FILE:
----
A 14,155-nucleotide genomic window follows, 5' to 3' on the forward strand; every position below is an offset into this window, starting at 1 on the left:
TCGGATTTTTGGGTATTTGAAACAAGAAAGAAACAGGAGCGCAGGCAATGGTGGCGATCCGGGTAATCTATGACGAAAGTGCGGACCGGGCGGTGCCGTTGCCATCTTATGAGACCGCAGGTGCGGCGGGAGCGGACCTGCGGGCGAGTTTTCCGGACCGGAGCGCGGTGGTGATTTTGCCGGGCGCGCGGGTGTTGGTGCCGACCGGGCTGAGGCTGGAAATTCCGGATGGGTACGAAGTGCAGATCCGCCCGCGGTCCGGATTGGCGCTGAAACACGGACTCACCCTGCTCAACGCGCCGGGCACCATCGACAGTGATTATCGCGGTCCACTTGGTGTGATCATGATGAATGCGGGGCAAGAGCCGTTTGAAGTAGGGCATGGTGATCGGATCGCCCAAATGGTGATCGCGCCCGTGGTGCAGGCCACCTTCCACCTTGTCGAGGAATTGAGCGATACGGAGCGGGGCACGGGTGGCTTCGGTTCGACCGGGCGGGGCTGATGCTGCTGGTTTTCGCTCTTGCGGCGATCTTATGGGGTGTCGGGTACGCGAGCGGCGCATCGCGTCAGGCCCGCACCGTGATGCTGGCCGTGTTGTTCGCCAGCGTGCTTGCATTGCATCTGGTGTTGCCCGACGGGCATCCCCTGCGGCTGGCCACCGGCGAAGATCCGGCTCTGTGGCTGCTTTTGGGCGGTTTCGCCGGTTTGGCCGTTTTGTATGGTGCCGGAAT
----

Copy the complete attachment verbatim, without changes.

A 14,155-nucleotide genomic window follows, 5' to 3' on the forward strand; every position below is an offset into this window, starting at 1 on the left:
TCGGATTTTTGGGTATTTGAAACAAGAAAGAAACAGGAGCGCAGGCAATGGTGGCGATCCGGGTAATCTATGACGAAAGTGCGGACCGGGCGGTGCCGTTGCCATCTTATGAGACCGCAGGTGCGGCGGGAGCGGACCTGCGGGCGAGTTTTCCGGACCGGAGCGCGGTGGTGATTTTGCCGGGCGCGCGGGTGTTGGTGCCGACCGGGCTGAGGCTGGAAATTCCGGATGGGTACGAAGTGCAGATCCGCCCGCGGTCCGGATTGGCGCTGAAACACGGACTCACCCTGCTCAACGCGCCGGGCACCATCGACAGTGATTATCGCGGTCCACTTGGTGTGATCATGATGAATGCGGGGCAAGAGCCGTTTGAAGTAGGGCATGGTGATCGGATCGCCCAAATGGTGATCGCGCCCGTGGTGCAGGCCACCTTCCACCTTGTCGAGGAATTGAGCGATACGGAGCGGGGCACGGGTGGCTTCGGTTCGACCGGGCGGGGCTGATGCTGCTGGTTTTCGCTCTTGCGGCGATCTTATGGGGTGTCGGGTACGCGAGCGGCGCATCGCGTCAGGCCCGCACCGTGATGCTGGCCGTGTTGTTCGCCAGCGTGCTTGCATTGCATCTGGTGTTGCCCGACGGGCATCCCCTGCGGCTGGCCACCGGCGAAGATCCGGCTCTGTGGCTGCTTTTGGGCGGTTTCGCCGGTTTGGCCGTTTTGTATGGTGCCGGAAT